A paper claim form (ChR1) can be ordered from the HMRC Charities helpline (0300 123 1073). The ChR1 will be scanned on receipt so you must send the original form and not a photocopy.

Claim rules

  • You must provide the donor’s address in addition to the donor’s name, donation date and donation amount. If the donor’s address is in the UK, you have to provide a valid UK postcode. You can use a postcode lookup database if the donor has not provided a postcode. If the donor advises a change of address, you must use the new address for claims from then on.
  • You can aggregate up to £1,000 of donations of £20 or less onto a single claim line.
  • For sponsored events, you can list donations by event participant rather than donor. However, individual donations of £500 or more must be separated out and listed by donor.
  • For sponsored events, you can list donations by event participant rather than donor. However, individual donations of £500 or more must be separated out and listed by donor.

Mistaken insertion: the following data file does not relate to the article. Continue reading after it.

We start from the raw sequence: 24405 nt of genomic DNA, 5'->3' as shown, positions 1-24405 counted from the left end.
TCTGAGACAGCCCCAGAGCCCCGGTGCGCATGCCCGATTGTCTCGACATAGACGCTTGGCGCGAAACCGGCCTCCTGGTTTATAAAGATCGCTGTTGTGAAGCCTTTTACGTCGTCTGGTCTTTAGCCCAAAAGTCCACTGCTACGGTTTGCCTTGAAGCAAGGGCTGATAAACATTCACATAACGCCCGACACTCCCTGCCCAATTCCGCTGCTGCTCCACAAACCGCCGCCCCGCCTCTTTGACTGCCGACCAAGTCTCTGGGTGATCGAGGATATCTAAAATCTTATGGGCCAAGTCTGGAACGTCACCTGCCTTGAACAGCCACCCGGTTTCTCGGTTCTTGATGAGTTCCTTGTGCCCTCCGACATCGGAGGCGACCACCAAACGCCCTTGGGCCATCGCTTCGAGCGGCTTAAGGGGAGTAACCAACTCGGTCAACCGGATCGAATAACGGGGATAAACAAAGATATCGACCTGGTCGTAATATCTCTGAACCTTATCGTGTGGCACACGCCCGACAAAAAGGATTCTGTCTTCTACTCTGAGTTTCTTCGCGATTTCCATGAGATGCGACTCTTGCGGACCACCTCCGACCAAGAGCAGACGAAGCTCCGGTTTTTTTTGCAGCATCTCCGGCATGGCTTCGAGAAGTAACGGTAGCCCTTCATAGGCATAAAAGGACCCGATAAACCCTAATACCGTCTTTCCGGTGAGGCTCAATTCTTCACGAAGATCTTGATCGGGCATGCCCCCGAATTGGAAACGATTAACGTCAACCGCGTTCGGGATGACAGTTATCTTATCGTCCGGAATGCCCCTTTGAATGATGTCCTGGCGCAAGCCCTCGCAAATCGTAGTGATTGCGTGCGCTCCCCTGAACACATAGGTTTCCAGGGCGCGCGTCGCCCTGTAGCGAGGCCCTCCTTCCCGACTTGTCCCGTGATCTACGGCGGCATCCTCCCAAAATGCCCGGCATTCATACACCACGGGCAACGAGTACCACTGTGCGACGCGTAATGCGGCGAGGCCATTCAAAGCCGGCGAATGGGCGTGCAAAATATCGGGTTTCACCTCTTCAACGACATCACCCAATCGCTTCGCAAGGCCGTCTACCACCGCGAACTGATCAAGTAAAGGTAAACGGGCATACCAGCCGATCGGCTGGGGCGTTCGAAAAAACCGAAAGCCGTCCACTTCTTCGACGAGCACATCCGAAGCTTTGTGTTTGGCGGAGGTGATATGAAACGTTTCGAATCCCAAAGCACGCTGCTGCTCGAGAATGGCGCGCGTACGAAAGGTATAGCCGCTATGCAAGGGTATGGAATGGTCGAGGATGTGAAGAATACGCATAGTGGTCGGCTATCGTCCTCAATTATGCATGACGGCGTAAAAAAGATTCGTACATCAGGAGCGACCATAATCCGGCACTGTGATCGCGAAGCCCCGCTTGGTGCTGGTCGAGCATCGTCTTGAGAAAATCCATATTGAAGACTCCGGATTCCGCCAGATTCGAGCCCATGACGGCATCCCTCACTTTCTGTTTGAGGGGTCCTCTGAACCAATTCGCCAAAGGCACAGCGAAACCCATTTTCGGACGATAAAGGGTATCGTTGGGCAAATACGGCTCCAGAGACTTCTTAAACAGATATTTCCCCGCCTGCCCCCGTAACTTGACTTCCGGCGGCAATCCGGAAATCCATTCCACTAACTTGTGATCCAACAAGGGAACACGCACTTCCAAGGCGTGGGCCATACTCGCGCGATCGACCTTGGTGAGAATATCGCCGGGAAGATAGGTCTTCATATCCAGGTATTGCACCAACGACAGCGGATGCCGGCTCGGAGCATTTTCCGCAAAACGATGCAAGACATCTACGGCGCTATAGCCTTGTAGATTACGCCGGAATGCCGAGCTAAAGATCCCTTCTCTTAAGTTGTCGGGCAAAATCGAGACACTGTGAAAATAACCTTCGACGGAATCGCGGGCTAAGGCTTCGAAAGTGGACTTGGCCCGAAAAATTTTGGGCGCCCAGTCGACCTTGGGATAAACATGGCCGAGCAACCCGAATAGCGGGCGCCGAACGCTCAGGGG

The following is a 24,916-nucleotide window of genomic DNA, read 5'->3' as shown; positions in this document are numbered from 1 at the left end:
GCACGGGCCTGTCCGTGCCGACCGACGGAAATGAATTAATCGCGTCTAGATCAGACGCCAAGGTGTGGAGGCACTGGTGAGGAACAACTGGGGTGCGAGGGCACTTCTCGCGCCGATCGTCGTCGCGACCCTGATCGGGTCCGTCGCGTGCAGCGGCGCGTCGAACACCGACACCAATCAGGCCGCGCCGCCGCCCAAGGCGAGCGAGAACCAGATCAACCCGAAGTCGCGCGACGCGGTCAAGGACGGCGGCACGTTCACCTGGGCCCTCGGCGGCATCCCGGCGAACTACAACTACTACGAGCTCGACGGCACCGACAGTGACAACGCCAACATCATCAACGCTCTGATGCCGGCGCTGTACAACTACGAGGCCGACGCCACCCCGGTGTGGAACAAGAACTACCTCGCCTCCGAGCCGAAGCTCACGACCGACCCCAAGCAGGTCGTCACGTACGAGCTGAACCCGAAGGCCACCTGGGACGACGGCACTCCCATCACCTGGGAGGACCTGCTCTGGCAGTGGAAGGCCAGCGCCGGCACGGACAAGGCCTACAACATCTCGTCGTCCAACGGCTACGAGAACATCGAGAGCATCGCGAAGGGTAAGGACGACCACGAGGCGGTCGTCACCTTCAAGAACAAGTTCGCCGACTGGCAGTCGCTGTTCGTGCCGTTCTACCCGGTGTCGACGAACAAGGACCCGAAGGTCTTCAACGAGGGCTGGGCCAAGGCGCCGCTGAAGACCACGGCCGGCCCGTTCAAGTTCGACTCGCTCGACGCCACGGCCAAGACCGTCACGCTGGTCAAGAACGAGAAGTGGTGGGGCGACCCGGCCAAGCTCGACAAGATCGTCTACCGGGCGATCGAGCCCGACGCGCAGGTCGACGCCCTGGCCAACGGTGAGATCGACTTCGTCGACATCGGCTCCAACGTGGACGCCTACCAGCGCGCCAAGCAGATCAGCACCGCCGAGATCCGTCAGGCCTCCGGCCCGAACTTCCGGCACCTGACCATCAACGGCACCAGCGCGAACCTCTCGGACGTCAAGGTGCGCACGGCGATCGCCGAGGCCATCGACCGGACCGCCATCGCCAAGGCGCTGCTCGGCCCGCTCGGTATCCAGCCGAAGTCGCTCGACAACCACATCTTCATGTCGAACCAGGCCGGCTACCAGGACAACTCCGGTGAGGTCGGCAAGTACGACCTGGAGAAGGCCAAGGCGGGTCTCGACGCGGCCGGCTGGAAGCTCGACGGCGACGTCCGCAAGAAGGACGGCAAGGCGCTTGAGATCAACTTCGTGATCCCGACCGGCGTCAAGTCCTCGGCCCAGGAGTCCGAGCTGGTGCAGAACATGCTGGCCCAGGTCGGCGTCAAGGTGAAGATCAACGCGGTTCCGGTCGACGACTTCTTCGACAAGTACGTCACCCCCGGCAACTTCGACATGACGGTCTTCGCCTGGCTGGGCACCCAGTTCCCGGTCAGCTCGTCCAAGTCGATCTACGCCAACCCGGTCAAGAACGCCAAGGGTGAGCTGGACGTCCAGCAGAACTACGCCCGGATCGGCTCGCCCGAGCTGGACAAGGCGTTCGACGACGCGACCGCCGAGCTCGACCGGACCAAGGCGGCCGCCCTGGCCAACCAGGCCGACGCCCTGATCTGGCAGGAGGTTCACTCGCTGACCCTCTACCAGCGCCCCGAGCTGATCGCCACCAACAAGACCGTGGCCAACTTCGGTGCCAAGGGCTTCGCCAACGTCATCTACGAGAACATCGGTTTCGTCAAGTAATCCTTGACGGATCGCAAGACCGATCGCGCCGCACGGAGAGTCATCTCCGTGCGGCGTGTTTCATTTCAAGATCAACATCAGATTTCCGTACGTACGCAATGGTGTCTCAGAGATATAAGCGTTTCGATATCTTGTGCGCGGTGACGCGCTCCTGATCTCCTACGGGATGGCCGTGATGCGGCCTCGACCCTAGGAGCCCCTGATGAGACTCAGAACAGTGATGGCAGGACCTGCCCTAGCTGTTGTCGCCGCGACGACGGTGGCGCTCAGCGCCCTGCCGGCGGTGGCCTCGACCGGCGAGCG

Submitting a claim

Once your Charities Online account is registered and activated (Step 2 above), you can use it to claim back Gift Aid.

In order to do so, you need to:

  • Log into your account using the User ID and password generated during registration
  • Go to the page ‘Services you can use’
  • Select, next to ‘Charities’:
    • ‘access service’; and then
    • ‘make a charity repayment claim’

You will be asked questions about the type of claim you are making and about your charity.

You will then be asked to fill in a ‘repayment claim details’ page with details of the donations on which you wish to claim Gift Aid.  You can supply these by attaching the schedule spreadsheet you compiled.

Usually, you will receive a Gift Aid payment by BACS within:

  • 4 weeks if you claimed online
  • 5 weeks if you claimed by post using form ChR1

There are deadlines which apply for claiming Gift Aid. Broadly these are:

  • Gift Aid - four years from the end of the financial period (tax year for trusts, accounting period for incorporated charities) the donation was received in.
  • Gift Aid under the small donations scheme (GASDS) – 2 years from the end of the tax year the donations were collected in.

Further information and guidance is available from HMRC

 


We hope you find this Making Music resource useful. If you have any comments or suggestions about the guidance please contact us. Whilst every effort is made to ensure that the content of this guidance is accurate and up to date, Making Music do not warrant, nor accept any liability or responsibility for the completeness or accuracy of the content, or for any loss which may arise from reliance on the information contained in it.